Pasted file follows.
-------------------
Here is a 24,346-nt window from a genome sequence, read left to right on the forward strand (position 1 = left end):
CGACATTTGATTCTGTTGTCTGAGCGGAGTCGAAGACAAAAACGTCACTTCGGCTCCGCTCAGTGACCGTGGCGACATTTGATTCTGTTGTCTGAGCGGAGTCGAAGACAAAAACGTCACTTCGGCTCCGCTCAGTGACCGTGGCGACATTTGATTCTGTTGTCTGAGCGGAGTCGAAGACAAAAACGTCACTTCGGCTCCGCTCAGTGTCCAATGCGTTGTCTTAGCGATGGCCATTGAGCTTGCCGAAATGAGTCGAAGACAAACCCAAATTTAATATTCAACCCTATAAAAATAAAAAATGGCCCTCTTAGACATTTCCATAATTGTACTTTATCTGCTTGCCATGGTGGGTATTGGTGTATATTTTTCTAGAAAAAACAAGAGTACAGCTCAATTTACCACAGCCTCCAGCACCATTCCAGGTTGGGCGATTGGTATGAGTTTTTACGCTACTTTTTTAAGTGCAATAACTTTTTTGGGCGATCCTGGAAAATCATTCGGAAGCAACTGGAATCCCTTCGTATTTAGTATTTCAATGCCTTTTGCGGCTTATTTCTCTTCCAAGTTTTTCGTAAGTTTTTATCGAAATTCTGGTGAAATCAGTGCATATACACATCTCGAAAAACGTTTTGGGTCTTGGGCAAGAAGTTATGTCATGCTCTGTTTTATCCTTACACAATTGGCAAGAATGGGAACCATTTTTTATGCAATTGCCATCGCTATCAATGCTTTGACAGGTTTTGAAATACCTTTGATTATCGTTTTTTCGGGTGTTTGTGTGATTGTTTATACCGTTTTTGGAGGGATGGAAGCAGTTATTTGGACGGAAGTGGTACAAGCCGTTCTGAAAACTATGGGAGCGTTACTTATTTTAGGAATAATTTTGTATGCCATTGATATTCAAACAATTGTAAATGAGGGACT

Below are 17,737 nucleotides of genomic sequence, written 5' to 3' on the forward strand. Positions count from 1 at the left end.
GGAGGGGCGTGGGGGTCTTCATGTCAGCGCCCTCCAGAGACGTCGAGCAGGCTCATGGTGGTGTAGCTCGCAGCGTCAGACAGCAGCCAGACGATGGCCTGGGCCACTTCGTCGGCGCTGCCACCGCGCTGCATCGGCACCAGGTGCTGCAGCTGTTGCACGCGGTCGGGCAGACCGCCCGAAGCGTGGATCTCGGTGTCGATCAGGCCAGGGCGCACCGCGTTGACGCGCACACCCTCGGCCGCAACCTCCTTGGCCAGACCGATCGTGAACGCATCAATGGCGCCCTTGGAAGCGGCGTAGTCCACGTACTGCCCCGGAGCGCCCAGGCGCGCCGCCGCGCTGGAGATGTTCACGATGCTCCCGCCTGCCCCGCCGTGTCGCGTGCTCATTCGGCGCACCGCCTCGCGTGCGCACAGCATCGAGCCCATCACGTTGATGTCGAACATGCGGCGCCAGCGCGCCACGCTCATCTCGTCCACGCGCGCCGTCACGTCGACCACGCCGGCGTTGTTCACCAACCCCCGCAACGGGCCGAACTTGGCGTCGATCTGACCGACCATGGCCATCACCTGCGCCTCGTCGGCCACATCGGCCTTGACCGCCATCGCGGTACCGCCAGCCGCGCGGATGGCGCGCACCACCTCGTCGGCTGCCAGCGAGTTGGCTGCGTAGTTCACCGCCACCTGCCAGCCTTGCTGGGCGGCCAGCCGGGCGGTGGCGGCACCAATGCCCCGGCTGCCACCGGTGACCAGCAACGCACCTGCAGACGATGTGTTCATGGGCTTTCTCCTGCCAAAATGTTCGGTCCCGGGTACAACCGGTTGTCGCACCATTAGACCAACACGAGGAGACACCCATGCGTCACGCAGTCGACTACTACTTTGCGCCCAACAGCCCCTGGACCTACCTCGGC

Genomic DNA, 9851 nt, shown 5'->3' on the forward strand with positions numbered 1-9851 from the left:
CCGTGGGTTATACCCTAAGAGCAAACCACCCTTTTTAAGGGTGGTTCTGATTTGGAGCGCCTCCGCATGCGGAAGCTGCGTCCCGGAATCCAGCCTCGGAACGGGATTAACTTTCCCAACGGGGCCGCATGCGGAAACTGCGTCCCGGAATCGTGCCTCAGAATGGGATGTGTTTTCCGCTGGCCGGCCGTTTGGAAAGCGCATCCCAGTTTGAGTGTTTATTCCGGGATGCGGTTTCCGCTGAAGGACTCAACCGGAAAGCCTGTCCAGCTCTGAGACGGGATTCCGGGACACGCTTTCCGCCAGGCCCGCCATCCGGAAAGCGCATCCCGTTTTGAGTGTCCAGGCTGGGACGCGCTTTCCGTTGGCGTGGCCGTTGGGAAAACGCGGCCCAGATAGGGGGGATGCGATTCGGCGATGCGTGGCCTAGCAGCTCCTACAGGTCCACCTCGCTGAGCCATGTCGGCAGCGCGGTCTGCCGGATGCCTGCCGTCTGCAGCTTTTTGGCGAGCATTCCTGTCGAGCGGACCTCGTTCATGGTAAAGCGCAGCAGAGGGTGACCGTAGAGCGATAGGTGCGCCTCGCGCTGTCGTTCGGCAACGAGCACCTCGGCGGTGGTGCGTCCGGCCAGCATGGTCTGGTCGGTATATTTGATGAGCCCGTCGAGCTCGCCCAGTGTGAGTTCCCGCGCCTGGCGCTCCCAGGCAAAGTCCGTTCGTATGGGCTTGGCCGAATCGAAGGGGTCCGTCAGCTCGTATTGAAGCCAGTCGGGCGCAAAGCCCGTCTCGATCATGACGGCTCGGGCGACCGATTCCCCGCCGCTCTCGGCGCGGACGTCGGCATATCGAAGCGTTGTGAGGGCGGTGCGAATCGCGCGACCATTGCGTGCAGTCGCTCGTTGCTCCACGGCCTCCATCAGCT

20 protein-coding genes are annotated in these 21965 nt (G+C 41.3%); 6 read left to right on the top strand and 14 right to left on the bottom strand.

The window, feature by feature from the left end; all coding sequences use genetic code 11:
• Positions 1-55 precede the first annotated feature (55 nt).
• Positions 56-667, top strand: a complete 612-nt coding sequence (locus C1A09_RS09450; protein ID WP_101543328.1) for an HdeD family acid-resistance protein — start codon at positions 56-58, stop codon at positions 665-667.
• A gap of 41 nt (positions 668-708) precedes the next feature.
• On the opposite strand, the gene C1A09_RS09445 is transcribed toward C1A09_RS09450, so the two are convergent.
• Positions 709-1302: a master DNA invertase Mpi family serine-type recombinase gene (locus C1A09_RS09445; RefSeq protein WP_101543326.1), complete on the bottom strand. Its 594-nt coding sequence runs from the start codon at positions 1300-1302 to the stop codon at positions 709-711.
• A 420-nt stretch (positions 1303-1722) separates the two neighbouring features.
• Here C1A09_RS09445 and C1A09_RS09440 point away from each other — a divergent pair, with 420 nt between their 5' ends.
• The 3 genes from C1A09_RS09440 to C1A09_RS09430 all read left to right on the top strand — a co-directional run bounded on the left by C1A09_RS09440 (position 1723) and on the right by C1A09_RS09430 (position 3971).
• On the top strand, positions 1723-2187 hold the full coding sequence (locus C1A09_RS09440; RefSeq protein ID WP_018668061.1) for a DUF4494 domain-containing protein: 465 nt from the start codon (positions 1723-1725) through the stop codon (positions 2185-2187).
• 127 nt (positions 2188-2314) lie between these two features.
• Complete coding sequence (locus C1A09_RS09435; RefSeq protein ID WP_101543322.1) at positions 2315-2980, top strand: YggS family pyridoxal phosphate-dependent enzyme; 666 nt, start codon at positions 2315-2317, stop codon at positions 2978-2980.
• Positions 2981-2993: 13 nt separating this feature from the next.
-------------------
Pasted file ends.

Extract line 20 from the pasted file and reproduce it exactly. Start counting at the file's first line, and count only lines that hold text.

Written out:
• Positions 2981-2993: 13 nt separating this feature from the next.